Rain stopped just in time for 10th annual Green Fest
…and everybody came out
BOONSBORO, Md. (May 20, 2018) – The grass wasn’t the only thing that was green on Saturday at Shafer Park. Hundreds of people got to see all kinds of Eco-friendly products, crafts and information about programs and services during the 10th annual Boonsboro Green Fest.
The rain begrudgingly came to a halt in mid-morning just in time for the opening ceremony and the official start of the rain-or-shine, spring festival, which began its decade-long run in 2009.
Attendees with high-top boots fared better than others who opted for less skimpier footwear. The kids were in hog-heaven slogging and splashing through muddy puddles. Adults not so happy!
Two hundred signed up to be vendors. Not all made it to the park, primarily because of threatening weather. But the dozens and dozens who did show up were rewarded with better weather than the area had seen in a week of rainy days.
A major part of Green Fest each year has been the recycling operation set up in the Community Center parking lot. This year was no exception. The trucks and trailers on hand for the collection of TV’s, household goods and scrap metal were filled to capacity before the area closed at 3 p.m. Volunteers helped residents unload their vehicles of a variety of recyclables destined for more than two dozen charities, organizations and companies.
The Gently-Used Clothing & Sports Equipment Swap & Sale did a “land office” business as thousands of items were swapped, donated or purchased. More than $300 was collected for the Micah’s Backpack program that benefits South County students.
The musical acts kept everything lively all day long. Heard over the park’s PA system were singer Paul Pfau, originally of Middletown and now of Nashville, and two bands, Johnny & the Headhunters from the D.C. area and The lonesome Fiddle Ramblers of Hagerstown. Performing all day in the Kids Zone, for children and adults alike, was singer-songwriter Tony M. Music, of Martinsburg, who has played at almost every festival.
The Wine & Beer Garden and the food vendors remained busy, while nearby three Silent Auctions were conducted, featuring a variety of items, many of which were donated by the vendors. Profits from the auction are used for festival expenses, while the funds raised in the Garden got directly to Shafer Park, the home of the festival.
Activities in and around the Kids Zone pavilion were held all day, as middle and high school student volunteers helped the younger children with crafts, seed planting, Geo–caching and building the huge bottle-cap mosaic of The Scream, a painting by Edvard Munch.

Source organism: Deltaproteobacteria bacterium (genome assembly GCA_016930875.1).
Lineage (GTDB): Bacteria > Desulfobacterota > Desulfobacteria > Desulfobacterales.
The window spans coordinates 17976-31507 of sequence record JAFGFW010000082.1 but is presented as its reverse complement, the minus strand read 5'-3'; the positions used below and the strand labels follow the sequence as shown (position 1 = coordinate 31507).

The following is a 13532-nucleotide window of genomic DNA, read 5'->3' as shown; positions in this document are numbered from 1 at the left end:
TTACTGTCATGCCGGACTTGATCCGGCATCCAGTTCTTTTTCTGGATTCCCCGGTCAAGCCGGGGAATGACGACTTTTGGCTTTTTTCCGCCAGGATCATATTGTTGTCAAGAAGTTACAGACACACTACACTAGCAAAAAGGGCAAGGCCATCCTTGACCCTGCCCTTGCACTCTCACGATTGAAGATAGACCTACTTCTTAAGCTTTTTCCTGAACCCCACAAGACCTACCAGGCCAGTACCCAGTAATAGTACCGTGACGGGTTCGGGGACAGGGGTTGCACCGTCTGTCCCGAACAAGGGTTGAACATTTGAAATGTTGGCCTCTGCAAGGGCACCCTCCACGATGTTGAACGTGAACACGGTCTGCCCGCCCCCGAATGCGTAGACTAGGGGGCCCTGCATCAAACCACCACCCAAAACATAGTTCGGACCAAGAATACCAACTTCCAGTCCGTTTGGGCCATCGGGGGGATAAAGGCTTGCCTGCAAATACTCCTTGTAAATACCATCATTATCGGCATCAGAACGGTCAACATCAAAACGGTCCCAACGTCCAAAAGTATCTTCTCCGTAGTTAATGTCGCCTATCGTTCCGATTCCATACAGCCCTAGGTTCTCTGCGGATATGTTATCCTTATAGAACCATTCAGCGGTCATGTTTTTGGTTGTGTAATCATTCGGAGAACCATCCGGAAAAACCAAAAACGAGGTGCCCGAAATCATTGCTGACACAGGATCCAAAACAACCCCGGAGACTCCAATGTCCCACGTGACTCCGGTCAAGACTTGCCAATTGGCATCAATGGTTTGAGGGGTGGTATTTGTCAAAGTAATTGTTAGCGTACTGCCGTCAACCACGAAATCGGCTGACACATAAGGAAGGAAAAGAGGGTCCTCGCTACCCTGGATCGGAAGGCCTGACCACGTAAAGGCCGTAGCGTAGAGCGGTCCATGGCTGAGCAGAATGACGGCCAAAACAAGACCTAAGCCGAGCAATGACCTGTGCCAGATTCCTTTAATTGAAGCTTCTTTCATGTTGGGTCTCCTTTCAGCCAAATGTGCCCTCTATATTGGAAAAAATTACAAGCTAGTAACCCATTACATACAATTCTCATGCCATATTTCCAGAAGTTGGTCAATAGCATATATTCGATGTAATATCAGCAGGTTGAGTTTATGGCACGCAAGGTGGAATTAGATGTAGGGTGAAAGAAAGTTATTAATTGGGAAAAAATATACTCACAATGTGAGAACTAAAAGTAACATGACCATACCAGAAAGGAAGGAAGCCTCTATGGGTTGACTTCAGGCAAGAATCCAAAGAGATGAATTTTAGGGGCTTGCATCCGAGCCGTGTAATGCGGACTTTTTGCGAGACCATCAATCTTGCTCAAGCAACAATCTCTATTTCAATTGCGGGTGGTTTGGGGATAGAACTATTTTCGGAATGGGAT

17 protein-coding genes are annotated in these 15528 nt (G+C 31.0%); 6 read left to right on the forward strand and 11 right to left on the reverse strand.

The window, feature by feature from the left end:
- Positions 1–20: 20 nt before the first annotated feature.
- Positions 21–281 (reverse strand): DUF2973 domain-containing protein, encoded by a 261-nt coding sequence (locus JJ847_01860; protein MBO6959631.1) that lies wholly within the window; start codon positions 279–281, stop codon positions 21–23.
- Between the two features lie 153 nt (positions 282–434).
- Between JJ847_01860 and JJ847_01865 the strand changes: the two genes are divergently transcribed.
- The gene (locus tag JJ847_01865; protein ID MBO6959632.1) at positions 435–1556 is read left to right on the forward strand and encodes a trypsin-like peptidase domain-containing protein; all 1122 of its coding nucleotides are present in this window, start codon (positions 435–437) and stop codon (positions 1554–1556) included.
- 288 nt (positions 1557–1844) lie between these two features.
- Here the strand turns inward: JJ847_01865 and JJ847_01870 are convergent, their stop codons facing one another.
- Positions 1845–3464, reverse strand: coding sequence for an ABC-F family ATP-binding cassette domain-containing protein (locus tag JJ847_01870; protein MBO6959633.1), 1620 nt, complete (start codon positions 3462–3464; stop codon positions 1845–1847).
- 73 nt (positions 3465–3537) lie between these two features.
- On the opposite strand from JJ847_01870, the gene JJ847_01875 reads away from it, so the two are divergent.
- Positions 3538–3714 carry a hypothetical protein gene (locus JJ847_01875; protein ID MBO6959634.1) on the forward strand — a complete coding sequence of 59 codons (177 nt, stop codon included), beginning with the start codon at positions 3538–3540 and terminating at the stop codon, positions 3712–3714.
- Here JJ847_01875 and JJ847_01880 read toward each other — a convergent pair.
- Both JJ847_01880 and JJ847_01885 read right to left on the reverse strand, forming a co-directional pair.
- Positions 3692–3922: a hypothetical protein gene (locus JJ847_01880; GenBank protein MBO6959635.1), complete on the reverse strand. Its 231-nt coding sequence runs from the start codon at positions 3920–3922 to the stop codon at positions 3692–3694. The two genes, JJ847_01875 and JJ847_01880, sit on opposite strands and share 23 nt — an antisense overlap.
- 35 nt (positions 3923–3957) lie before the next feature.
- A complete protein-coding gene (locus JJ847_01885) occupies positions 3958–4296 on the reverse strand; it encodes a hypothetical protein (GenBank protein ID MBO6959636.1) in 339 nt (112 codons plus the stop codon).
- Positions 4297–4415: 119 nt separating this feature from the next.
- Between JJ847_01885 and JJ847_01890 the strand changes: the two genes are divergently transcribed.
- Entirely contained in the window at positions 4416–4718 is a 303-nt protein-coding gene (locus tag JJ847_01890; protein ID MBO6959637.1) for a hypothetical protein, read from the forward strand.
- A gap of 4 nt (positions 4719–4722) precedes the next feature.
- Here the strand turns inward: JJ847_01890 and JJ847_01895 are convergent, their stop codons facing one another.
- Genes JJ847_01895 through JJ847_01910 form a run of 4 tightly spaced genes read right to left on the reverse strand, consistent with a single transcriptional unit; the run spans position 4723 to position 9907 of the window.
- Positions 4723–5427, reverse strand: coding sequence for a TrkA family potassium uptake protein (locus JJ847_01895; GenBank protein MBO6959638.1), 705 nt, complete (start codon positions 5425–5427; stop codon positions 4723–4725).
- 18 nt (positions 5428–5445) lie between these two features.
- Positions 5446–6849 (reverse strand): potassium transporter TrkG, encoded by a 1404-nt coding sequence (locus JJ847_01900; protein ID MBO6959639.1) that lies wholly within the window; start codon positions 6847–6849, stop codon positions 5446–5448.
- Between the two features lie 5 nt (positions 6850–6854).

Youngster from ages 3 to10 were introduced to a new waterfowl character in a story and game developed by the Washington County’s stormwater agency. After hearing the story of “Marew, the Little Yellow Duck” and receiving a rubber duck, the youngsters got to race their ducks in the stream, the water of which eventually flows into the Chesapeake Bay. Plans are to develop a printed book for future presentations.
The Green Fest was dedicated to the late Bob Wetzel, one of the festival’s biggest supporters over the years. A tree to be planted in his honor was presented to the Park Board and Tree Board. A retired Boonsboro High School teacher, former member of the Town Council and a local businessman, he was married to Barbara Wetzel, one of the festival founders.
Besides co-chairs Barbara Wetzel and Janeen Solberg, the other four founders are Rosemary James, Amy Jones, Laura Schnackenberg and Kathy Vesely. Rounding out the 2018 committee were Cathy Beeler, Renee Elias, Leslie and Sean Haardt, Darrell Jones, Dan Murphy, Kim Payne, Susan Simonson, Greg Solberg, Deanna Teal, Julie Weissenberger and county liaison Tony Drury.
Founders, who have been on the committee in the past and contributed significantly to the festival’s success were Harvey Hoch, Jenny Sarnecki, Brigitte Schmidt and Rick Schulman.
The committee members wore special bright, tie-dyed Green Fest T-shirts with the a stylized design of the 10th anniversary seal. Green T-shirts, with the seal, were available for sale to festival-goers.
The opening ribbon-cutting ceremony was emceed by local radio and TV broadcaster Lou Scally, who introduced elected officials, school administrators, representatives from local and state agencies, and sponsoring partners.
The festival is an official event of the Town of Boonsboro.